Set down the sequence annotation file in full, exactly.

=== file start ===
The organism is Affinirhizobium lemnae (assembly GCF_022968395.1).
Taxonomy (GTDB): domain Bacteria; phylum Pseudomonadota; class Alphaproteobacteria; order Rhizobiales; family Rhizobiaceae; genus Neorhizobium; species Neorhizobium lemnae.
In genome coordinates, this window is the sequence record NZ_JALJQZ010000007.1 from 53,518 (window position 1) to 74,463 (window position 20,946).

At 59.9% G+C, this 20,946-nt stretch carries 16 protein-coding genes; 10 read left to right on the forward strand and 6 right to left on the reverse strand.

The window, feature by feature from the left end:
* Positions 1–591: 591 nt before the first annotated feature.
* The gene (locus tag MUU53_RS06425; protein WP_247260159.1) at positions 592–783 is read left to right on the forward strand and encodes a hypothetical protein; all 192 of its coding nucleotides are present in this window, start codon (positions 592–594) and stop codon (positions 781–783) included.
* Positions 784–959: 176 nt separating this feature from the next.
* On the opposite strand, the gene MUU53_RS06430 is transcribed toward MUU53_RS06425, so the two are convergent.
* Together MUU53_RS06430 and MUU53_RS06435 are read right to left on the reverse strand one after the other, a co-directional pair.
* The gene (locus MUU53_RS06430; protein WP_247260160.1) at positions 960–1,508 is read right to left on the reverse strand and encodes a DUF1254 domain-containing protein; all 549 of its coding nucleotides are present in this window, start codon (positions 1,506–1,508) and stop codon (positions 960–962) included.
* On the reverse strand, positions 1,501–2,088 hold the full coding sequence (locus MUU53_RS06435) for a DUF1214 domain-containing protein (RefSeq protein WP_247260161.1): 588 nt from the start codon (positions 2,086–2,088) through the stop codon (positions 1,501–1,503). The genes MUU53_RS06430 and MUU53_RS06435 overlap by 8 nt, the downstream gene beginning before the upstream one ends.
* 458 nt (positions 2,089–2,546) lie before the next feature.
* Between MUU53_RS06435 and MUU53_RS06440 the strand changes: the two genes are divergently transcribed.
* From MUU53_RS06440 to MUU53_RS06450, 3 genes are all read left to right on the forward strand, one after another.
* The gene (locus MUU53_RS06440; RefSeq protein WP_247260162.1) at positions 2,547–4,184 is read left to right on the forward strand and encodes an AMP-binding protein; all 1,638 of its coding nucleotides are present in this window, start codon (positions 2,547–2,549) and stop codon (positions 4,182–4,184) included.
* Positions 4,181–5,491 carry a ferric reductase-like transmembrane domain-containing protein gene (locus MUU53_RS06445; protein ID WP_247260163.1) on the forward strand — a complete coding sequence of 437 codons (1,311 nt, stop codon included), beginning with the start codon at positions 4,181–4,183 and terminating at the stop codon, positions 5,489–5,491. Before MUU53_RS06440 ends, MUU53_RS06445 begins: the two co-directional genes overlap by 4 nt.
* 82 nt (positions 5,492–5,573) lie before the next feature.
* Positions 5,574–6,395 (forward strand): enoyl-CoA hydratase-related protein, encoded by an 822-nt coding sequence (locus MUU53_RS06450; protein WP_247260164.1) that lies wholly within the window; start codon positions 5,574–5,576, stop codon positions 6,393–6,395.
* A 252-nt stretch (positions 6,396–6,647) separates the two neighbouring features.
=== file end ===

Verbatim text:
The organism is Affinirhizobium lemnae (assembly GCF_022968395.1).
Taxonomy (GTDB): domain Bacteria; phylum Pseudomonadota; class Alphaproteobacteria; order Rhizobiales; family Rhizobiaceae; genus Neorhizobium; species Neorhizobium lemnae.
In genome coordinates, this window is the sequence record NZ_JALJQZ010000007.1 from 53,518 (window position 1) to 74,463 (window position 20,946).

At 59.9% G+C, this 20,946-nt stretch carries 16 protein-coding genes; 10 read left to right on the forward strand and 6 right to left on the reverse strand.

The window, feature by feature from the left end:
* Positions 1–591: 591 nt before the first annotated feature.
* The gene (locus tag MUU53_RS06425; protein WP_247260159.1) at positions 592–783 is read left to right on the forward strand and encodes a hypothetical protein; all 192 of its coding nucleotides are present in this window, start codon (positions 592–594) and stop codon (positions 781–783) included.
* Positions 784–959: 176 nt separating this feature from the next.
* On the opposite strand, the gene MUU53_RS06430 is transcribed toward MUU53_RS06425, so the two are convergent.
* Together MUU53_RS06430 and MUU53_RS06435 are read right to left on the reverse strand one after the other, a co-directional pair.
* The gene (locus MUU53_RS06430; protein WP_247260160.1) at positions 960–1,508 is read right to left on the reverse strand and encodes a DUF1254 domain-containing protein; all 549 of its coding nucleotides are present in this window, start codon (positions 1,506–1,508) and stop codon (positions 960–962) included.
* On the reverse strand, positions 1,501–2,088 hold the full coding sequence (locus MUU53_RS06435) for a DUF1214 domain-containing protein (RefSeq protein WP_247260161.1): 588 nt from the start codon (positions 2,086–2,088) through the stop codon (positions 1,501–1,503). The genes MUU53_RS06430 and MUU53_RS06435 overlap by 8 nt, the downstream gene beginning before the upstream one ends.
* 458 nt (positions 2,089–2,546) lie before the next feature.
* Between MUU53_RS06435 and MUU53_RS06440 the strand changes: the two genes are divergently transcribed.
* From MUU53_RS06440 to MUU53_RS06450, 3 genes are all read left to right on the forward strand, one after another.
* The gene (locus MUU53_RS06440; RefSeq protein WP_247260162.1) at positions 2,547–4,184 is read left to right on the forward strand and encodes an AMP-binding protein; all 1,638 of its coding nucleotides are present in this window, start codon (positions 2,547–2,549) and stop codon (positions 4,182–4,184) included.
* Positions 4,181–5,491 carry a ferric reductase-like transmembrane domain-containing protein gene (locus MUU53_RS06445; protein ID WP_247260163.1) on the forward strand — a complete coding sequence of 437 codons (1,311 nt, stop codon included), beginning with the start codon at positions 4,181–4,183 and terminating at the stop codon, positions 5,489–5,491. Before MUU53_RS06440 ends, MUU53_RS06445 begins: the two co-directional genes overlap by 4 nt.
* 82 nt (positions 5,492–5,573) lie before the next feature.
* Positions 5,574–6,395 (forward strand): enoyl-CoA hydratase-related protein, encoded by an 822-nt coding sequence (locus MUU53_RS06450; protein WP_247260164.1) that lies wholly within the window; start codon positions 5,574–5,576, stop codon positions 6,393–6,395.
* A 252-nt stretch (positions 6,396–6,647) separates the two neighbouring features.